Students simply have different expectations for male and female professors. For example, in a particular class experiment, men received high ratings by demonstrating “agentic” traits such as aggression and determination, while women only made the mark when they demonstrated both sensitive and agentic qualities. The studies seem to prove that men enter positions with a certain degree of authority inherited on the basis of their gender. Women, on the other hand, must contend with appeasing student expectations of traditionally feminine behavior.
In her collection Presumed Incompetent, professor of law at Seattle University School of Law Carmen G. Gonzalez discusses “disparate realities” faced by many women of color in academia. In response to observations such as these, I often hear protestations along the lines of “Don’t all female professors face obstacles? Why make race and color the focus of the discussion?” The truth is that discussions that dissect things from a colorblind perspective simply don’t work, and it only takes a quick look at the statistics on the racial makeup of academia to see why. According to The National Center for Education Statistics in 2016, Hispanic women made up only 2 percent of “full-time faculty in degree-granting postsecondary institutions” while white women made up 35 percent. Asian and black women were similarly underrepresented.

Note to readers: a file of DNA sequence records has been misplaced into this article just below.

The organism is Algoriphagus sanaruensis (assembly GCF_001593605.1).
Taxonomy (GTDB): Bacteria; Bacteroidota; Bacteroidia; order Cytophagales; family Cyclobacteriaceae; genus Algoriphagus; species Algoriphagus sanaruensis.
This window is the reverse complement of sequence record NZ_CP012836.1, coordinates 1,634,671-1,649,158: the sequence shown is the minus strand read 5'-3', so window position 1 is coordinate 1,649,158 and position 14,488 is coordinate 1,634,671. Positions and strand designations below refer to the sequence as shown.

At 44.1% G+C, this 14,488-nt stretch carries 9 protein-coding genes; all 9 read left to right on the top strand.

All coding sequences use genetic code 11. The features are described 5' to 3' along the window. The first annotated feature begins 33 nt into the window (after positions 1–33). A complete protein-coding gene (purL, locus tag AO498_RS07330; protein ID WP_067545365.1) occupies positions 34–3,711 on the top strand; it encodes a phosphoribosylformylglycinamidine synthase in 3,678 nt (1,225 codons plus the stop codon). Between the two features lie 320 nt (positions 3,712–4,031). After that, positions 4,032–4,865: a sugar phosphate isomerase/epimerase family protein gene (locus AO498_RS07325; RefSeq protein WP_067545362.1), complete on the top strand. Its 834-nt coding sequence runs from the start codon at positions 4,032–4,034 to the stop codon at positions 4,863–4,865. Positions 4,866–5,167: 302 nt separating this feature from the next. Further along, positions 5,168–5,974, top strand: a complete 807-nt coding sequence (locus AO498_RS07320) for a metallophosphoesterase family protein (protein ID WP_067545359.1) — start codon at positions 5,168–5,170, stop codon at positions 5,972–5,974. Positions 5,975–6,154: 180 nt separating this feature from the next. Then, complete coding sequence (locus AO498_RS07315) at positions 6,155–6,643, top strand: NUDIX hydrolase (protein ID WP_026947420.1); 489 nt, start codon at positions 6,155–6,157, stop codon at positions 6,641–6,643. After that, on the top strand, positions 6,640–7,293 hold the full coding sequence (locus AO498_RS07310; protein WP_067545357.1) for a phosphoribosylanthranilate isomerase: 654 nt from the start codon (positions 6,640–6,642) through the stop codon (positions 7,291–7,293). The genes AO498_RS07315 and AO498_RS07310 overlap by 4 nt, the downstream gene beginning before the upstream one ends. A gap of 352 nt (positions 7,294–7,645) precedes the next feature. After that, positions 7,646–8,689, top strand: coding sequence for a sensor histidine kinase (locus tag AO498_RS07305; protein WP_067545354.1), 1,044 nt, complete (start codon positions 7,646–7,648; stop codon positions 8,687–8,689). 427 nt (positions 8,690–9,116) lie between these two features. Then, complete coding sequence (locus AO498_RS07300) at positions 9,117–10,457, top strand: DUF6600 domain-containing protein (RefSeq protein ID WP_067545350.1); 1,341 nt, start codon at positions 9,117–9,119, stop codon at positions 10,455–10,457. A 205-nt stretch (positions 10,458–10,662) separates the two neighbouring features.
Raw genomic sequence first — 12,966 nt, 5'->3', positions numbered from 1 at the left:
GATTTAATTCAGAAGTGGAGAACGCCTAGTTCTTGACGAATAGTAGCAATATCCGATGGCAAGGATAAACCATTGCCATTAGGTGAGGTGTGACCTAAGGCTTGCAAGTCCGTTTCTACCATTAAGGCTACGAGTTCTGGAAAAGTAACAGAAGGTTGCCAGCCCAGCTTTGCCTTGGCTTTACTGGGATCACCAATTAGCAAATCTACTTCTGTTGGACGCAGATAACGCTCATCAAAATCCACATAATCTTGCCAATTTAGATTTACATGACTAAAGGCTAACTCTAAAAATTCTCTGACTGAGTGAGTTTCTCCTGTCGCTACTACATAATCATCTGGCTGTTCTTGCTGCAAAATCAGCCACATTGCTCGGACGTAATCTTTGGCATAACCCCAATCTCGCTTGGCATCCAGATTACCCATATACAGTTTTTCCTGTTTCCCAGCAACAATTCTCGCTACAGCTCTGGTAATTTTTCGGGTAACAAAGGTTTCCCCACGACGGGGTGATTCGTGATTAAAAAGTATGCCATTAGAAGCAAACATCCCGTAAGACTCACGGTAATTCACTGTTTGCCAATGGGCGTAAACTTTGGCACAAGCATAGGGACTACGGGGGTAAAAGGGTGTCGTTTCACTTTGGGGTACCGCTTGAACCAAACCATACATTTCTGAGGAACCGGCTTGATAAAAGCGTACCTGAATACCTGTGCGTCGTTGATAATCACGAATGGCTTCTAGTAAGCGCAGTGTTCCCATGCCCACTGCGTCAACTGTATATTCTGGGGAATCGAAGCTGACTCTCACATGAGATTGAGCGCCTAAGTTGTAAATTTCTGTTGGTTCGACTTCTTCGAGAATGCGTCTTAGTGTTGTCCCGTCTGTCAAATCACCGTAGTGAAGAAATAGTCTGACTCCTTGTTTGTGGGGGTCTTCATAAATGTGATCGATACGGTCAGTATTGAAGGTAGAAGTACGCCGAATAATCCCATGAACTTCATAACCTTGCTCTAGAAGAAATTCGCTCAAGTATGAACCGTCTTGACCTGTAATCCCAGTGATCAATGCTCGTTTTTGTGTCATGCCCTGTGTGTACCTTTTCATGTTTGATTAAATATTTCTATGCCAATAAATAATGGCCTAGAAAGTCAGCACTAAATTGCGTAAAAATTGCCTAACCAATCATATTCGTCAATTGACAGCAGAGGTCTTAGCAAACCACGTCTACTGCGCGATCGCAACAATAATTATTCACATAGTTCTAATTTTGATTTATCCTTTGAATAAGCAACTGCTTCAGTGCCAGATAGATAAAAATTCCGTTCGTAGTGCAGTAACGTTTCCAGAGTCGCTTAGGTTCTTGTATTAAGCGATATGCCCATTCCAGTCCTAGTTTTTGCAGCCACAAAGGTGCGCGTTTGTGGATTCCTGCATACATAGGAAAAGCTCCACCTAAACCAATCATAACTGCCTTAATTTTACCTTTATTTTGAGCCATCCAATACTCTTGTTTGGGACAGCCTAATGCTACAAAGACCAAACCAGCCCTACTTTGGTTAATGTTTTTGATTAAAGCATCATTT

We need to challenge the idea that respect is always earned and doled out in equal measure, that receiving respect is just as easy for a female professor of color as it is for a white male professor.